8. Everton

The Toffees haven’t won a top-flight title since 1987, but this is still an easy choice. Everton is another one of the six clubs who have never been relegated from the Premier League, and in fact, they’ve only spent four years (!) in anything other than the top division in the club’s entire 134-year history. That’s insanity.

Although Everton has struggled through arguably one of the toughest periods in its proud history in the last two seasons, barely avoiding relegation last year, enough has already been said about their credentials. They’re in.

9. Aston Villa

The seven-time English league winners and 1982 Cup Winners’ Cup champions wouldn’t have to sweat too much over their inclusion. Villa are an historic club with a passionate fan base in the second-largest city in the United Kingdom. Villa Park holds over 42,000 fans, and this club has millions of supporters around the world.

The Villains did spend a humbling spell in the Championship recently, but they’re back in the big time now and look like a good bet to stick around for a while. This is a fairly easy decision.

10. Nottingham Forest

Forest have a storied history and a huge following, and despite not a lot of recent success, they’d be an obvious choice to be extended an invitation to the permanent Premier League. The City Ground is a well-known stadium with a little bit of a smaller capacity (30,000+), but thanks in part to their incredible run during the Brian Clough years, there are Forest fans all around the world.

The Reds won the league title in 1978 and the European Cup Winners’ Cup in 1979 and ’80, which is as big as it gets. That’s two more “Champions League” trophies than Arsenal and Tottenham combined, if you’re counting.

11. Sunderland

Despite a harrowing free-fall from relevance after consecutive relegations from 2017-19, Sunderland makes the cut because of the passion of its fans, its rich top-flight history and its 49,000-seat Stadium of Light, which would most certainly be sold out in our permanent Premier League.

The six-time league winners and two-time FA Cup champs would have a chance to add more trophies to the case in this closed league, though documentaries like ‘Sunderland ‘Til I Die’ wouldn’t be quite the same, so there’s the downside.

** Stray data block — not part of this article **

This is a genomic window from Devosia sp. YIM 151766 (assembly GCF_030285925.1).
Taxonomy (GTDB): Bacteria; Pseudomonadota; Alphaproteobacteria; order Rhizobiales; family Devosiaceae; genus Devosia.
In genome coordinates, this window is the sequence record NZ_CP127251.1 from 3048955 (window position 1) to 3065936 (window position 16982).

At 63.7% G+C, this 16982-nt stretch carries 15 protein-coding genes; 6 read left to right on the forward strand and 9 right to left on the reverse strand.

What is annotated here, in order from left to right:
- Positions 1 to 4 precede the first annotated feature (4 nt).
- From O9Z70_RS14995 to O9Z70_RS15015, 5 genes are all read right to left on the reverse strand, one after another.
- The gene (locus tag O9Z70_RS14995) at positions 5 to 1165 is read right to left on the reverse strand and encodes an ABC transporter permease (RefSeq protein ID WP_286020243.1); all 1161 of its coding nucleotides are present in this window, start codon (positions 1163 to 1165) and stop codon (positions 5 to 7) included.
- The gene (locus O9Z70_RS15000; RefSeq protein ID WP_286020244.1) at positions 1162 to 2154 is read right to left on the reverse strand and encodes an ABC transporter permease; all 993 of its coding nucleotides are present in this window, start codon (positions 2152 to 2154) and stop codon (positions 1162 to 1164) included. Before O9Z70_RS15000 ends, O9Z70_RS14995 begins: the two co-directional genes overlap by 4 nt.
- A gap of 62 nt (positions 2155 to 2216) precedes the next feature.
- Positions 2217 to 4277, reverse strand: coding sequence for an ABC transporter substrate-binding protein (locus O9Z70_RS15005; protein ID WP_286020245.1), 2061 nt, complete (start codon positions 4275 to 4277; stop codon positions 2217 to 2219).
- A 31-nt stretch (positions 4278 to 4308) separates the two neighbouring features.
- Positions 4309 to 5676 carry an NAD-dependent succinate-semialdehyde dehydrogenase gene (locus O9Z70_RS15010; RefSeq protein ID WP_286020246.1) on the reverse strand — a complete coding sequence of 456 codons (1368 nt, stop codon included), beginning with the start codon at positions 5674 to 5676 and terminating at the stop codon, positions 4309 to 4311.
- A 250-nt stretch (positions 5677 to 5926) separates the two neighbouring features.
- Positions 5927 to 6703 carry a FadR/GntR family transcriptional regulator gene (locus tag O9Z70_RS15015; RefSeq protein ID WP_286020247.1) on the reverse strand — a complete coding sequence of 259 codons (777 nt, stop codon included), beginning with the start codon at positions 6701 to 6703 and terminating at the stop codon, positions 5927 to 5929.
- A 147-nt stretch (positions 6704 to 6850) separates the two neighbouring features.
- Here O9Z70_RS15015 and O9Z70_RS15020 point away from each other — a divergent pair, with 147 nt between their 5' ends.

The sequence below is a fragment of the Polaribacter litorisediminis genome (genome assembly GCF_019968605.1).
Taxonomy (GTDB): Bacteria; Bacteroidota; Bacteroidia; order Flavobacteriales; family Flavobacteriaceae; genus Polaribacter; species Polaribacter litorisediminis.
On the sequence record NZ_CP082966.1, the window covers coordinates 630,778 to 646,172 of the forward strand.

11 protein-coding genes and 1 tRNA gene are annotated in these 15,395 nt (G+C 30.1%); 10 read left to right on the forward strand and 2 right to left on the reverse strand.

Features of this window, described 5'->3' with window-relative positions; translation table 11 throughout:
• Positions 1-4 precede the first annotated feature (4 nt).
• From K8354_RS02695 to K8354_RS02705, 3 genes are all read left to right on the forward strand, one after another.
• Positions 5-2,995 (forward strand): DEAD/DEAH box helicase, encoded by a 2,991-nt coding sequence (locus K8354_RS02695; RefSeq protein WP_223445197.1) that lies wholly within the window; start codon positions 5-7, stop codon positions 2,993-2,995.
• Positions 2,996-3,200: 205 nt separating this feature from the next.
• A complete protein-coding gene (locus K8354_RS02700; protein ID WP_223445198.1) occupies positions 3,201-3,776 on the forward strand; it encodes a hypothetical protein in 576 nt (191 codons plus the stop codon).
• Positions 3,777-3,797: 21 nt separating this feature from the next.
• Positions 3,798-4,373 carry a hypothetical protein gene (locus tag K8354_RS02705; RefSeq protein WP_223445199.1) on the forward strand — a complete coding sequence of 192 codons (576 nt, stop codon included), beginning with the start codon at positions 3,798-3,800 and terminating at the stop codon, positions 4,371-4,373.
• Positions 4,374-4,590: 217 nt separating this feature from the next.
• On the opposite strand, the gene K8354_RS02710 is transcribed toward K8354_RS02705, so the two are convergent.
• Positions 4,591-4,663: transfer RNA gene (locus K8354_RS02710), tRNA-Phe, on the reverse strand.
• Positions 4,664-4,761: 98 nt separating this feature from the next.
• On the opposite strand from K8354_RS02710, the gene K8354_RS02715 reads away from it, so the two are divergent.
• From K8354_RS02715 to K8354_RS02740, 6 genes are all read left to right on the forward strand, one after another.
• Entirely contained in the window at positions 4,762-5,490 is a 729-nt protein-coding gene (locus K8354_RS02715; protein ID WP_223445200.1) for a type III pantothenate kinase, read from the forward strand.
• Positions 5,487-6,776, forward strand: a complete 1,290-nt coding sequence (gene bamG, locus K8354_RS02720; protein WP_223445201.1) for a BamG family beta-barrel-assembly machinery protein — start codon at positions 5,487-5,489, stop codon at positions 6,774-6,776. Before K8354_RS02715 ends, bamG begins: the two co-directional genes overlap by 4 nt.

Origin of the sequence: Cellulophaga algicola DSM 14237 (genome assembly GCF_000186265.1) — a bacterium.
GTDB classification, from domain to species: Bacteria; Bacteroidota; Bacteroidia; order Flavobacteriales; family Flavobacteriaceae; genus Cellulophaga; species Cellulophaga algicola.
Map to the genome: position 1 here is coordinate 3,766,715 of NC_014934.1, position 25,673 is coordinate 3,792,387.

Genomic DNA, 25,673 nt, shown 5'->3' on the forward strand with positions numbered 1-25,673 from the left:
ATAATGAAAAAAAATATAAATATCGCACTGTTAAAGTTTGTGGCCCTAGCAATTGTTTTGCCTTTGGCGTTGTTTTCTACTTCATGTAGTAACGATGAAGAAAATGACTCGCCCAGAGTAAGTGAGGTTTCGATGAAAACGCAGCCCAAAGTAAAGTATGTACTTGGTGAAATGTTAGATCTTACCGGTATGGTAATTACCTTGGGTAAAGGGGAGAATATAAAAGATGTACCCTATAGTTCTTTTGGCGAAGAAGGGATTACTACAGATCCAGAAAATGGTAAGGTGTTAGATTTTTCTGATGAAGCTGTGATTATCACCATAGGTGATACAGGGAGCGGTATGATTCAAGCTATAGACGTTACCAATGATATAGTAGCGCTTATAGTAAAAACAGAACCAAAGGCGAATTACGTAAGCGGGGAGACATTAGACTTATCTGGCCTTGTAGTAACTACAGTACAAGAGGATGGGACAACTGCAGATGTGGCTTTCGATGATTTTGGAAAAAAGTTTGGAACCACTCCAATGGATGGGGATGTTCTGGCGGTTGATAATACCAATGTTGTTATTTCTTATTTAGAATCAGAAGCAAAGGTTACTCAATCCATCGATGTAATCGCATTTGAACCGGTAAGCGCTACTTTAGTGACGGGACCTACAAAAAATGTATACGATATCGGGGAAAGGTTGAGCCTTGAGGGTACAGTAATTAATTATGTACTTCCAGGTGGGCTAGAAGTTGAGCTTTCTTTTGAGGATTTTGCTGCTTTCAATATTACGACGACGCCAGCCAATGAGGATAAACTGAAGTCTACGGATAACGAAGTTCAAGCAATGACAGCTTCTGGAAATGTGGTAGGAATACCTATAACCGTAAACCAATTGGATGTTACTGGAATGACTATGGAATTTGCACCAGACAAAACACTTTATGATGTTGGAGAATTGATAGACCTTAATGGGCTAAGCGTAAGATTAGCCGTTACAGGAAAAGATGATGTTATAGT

12. West Ham

You’d have to include West Ham in this version of the Premier League, given they routinely sell out the giant London Stadium (66,000 seats) and have millions of fans around the world.

A run of success in the ’60s and 70s made the Hammers a recognizable club around the world, as the team won the 1965 European Cup Winners’ Cup and took home FA Cup trophies in 1964, ’75 and ’80.


13. Leeds United

There’s no way a permanent Premier League could leave out Leeds– a team with some of the most passionate fans in the country, in one of the biggest cities in the country. Elland Road (37,792 capacity) may not the largest stadium in the U.K., but fans absolutely pack that place every game, and it’s one of the best football atmospheres you’ll find anywhere.

Leeds won the league as recently as 1992 and was in the Cup Winners’ Cup final in ’73, so there’s plenty of past success to draw on, too. Pretty easy decision here.

14. Fulham

Fulham plays in tiny Craven Cottage (capacity: 25,700), but that place is historic– and it just might have the best backdrop in the country, sitting right next to the Thames River in a picturesque section of London. Fulham doesn’t have a lot of success to speak of– its highest-ever finish in the Premier League is seventh– but the club did enjoy a 13-season run in the top flight from 2001-14, and has been a yo-yo club in the years since.

There’s room for growth here, and with 10 million potential fans in London, the prospect of a fifth team in the city being added to our permanent PL isn’t crazy at all.

15. Leicester City

Leicester has exactly one top-flight title, but that season was so historic and memorable that the club now has millions of fans worldwide, and has become a fixture in the Premier League.

Recent success certainly plays a role in its inclusion in this franchise-style league, but the name recognition and fan base the club has built up since its near-impossible title run makes it a must-have for this league.